Firefighters battling Millville Fire struggle with tough terrain

CACHE COUNTY — From Monday through Wednesday, the Millville fire wasn’t just scaring owners of cabins in the Blacksmith Fork Canyon, it was scaring firefighters.

Officials said as of Friday morning the fire had burned 2,800 acres and was 30 percent contained.

Scott Bushman is a fire management officer and 30-year veteran of wildland firefighting, and he said the fire presented new challenges.

“Thirty years of experience I’ve never seen fire behave like this,” he said. “This is beyond my experience.”

Riley Pilgrim, Fire Operations Section Chief, said the terrain was problematic.

“This is probably some of the most difficult stuff we encounter as wildland firefighters,” he said.  “A lot of cliffed out terrain, a lot of steep hills and difficult access and difficult egress getting out of there.”

The unusual thing about the fire: usually steep terrain ends in a ridge, and the ridge operates as a natural break, but Bushman said this fire jumped the ridges, and always found dry fuel where it landed.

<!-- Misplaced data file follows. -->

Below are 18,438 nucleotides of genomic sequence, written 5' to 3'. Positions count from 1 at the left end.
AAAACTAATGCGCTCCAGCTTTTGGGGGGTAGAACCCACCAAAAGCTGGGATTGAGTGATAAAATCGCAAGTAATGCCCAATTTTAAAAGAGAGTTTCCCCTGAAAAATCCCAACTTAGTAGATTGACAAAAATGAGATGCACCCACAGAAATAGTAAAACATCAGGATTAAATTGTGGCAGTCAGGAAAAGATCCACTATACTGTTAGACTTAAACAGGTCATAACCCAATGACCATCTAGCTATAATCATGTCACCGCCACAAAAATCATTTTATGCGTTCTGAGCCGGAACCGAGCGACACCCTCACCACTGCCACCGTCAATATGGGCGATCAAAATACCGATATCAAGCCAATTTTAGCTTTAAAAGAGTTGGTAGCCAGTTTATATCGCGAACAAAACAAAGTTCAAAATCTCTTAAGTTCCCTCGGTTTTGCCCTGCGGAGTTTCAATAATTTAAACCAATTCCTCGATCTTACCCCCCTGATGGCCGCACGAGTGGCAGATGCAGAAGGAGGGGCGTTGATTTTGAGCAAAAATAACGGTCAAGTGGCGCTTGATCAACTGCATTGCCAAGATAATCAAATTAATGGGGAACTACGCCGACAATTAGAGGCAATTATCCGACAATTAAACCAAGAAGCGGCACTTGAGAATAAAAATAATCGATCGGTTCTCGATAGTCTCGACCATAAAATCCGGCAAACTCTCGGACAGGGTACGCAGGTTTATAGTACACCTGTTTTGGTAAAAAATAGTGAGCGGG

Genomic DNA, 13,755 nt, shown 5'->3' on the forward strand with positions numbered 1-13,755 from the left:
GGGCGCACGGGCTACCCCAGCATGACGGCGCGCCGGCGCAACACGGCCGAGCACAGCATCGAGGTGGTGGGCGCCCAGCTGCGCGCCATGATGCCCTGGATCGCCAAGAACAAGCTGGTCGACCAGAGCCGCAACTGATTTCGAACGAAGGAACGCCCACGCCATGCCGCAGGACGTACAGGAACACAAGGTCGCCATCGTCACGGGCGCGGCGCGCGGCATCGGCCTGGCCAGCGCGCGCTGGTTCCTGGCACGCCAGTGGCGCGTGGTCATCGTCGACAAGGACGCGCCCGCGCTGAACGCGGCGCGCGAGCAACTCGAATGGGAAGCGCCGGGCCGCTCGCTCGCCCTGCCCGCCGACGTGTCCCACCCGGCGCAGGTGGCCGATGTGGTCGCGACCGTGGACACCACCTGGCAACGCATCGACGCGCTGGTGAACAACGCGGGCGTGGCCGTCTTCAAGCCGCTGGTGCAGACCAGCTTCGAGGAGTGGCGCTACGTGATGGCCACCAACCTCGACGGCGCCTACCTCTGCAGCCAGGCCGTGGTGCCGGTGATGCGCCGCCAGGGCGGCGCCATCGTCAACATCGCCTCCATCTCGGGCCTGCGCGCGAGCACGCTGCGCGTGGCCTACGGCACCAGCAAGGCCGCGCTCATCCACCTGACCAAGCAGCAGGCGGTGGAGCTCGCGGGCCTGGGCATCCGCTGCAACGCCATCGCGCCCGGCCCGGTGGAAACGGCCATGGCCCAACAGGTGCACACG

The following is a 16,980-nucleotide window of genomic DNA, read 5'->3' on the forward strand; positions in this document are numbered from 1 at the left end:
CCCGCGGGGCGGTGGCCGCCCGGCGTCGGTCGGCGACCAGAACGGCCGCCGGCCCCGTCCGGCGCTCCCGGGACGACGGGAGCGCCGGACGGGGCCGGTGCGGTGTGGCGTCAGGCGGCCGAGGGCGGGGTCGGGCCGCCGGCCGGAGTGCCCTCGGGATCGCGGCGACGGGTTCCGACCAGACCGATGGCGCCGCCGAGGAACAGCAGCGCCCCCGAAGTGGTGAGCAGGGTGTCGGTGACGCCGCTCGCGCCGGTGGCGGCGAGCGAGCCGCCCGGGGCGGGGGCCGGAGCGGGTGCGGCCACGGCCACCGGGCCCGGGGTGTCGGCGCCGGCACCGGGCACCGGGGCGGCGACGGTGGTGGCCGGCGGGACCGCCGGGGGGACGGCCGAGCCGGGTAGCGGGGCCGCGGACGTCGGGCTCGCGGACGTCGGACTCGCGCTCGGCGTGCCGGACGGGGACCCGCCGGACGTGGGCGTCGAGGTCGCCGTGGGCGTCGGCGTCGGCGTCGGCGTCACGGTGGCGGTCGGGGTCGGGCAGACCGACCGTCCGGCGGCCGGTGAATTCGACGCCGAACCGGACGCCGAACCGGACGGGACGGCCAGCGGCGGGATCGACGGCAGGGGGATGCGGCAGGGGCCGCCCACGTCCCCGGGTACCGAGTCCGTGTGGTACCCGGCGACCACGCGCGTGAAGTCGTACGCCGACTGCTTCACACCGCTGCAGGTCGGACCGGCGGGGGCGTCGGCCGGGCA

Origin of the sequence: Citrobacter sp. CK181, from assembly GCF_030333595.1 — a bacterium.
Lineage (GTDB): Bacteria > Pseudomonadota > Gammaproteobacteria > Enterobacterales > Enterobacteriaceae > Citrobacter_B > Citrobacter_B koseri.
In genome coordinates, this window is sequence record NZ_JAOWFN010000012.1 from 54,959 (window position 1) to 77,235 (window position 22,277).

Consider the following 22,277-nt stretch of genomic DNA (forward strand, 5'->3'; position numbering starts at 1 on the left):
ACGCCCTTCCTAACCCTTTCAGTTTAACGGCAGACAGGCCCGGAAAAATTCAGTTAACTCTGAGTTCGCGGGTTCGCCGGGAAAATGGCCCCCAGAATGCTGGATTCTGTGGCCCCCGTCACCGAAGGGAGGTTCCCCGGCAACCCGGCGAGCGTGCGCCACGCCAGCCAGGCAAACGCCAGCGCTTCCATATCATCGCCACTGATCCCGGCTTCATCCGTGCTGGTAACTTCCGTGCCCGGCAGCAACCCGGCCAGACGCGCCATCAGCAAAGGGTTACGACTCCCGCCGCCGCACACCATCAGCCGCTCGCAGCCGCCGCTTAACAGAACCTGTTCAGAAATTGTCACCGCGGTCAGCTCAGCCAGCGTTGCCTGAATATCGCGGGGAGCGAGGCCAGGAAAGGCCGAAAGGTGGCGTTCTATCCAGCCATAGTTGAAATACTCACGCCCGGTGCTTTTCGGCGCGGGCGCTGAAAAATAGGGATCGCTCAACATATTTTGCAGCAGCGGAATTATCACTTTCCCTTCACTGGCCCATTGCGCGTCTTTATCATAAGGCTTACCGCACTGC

That behavior forced some crews to pick up their equipment and abandon their lines to run to safe zones.

But on Thursday, two things changed: the winds and the air attack resources.

Three helicopters, including a heavy lift flying crane, dumped water through the dry vegetation, and a tanker plane flew in and out, striping the hills with red retardant…creating some breathing room for communities in the Cache Valley and cabin owners in the canyon.

Still, those cabin owners remain evacuated for the time being. Many were frightened the fire might gobble up long-standing family structures.

Robert Whitaker is retired from his contracting business. He spends three or four days a week in the canyon, at the cabin built by his father.

“We remodeled it 2 years ago and put about $100,000 into it and it’s just a family heirloom,” Whitaker said.

Up the canyon further sits a cabin built by Linda Elder’s grandfather–one of the first men to open up the land around the now-popular Hardware Ranch area.

“It was just always a part of my life going up to that cabin, and now it’s like I hope it’ll be there when this thing’s all over with,” Elder said.

170 firefighters worked the mountain Thursday, many of them spending short nights sleeping in tents at the Millville City Park.

One of those firefighters came off the mountain fitted with a temporary sling, on his way to more medical attention after dislocating his shoulder on the steep hills.

Residents at a public meeting at Heritage Elementary School in Nibley heard the optimistic news and clapped when one woman spoke up in the question and answer period.

“I don’t have a question. I just want you to tell all the firefighters how grateful we are,” she said.

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